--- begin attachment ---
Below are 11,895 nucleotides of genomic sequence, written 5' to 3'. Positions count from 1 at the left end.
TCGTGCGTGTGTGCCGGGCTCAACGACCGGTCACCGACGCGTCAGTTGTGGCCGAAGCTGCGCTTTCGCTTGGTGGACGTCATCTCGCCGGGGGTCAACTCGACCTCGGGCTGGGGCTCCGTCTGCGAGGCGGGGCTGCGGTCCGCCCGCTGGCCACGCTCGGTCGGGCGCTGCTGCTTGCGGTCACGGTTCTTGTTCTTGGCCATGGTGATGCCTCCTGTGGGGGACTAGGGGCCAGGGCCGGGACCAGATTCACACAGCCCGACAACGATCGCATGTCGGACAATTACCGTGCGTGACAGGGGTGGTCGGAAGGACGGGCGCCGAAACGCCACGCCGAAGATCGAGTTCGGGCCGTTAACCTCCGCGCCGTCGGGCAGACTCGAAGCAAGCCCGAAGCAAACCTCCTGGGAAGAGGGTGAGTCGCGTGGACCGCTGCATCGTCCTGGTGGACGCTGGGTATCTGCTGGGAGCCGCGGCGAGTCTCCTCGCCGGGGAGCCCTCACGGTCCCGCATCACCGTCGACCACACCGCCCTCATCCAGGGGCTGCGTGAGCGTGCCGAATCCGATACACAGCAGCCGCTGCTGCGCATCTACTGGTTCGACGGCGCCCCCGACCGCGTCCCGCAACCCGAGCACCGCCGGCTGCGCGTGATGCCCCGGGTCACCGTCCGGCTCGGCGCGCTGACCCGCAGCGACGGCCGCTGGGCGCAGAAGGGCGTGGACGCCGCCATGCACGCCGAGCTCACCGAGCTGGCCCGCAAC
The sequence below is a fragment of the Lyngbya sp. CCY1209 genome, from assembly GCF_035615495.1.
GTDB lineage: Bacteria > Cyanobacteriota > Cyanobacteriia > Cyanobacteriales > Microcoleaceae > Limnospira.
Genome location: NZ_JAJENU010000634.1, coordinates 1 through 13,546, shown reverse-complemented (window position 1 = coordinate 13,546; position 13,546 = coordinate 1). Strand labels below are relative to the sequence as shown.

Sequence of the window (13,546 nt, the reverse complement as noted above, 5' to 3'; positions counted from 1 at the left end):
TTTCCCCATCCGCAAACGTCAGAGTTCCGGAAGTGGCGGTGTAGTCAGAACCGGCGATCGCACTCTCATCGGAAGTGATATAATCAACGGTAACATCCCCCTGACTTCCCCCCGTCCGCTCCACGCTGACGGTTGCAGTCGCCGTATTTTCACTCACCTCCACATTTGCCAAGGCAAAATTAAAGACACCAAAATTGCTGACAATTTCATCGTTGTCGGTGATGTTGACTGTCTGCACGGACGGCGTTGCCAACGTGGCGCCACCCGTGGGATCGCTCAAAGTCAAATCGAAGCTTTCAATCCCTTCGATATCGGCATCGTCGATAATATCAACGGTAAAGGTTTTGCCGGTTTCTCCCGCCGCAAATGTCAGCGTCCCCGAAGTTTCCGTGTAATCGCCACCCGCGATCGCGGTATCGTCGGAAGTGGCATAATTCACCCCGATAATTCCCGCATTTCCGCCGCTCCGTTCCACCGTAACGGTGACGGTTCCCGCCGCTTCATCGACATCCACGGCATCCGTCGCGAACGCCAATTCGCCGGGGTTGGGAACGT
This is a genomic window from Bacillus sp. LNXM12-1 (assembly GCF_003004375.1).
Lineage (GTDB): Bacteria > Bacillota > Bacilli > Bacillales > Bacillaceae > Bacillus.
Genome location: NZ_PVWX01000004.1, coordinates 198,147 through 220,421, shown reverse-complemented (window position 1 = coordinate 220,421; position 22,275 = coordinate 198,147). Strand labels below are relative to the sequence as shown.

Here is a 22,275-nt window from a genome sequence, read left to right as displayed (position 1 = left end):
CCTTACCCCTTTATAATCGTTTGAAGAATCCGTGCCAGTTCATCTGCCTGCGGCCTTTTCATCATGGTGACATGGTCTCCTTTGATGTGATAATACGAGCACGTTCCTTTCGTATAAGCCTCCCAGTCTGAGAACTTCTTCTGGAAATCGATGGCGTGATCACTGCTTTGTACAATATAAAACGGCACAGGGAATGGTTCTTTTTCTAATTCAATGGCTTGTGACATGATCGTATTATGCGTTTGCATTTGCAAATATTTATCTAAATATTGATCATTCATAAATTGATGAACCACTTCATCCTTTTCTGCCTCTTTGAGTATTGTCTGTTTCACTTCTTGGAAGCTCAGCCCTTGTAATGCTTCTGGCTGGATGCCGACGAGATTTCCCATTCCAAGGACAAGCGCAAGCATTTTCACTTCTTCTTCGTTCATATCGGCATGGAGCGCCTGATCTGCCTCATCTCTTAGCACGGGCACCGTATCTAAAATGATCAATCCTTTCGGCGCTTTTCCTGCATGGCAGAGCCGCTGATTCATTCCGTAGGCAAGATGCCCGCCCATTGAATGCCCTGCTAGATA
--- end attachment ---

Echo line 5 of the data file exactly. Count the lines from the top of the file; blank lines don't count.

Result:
Genome location: NZ_JAJENU010000634.1, coordinates 1 through 13,546, shown reverse-complemented (window position 1 = coordinate 13,546; position 13,546 = coordinate 1). Strand labels below are relative to the sequence as shown.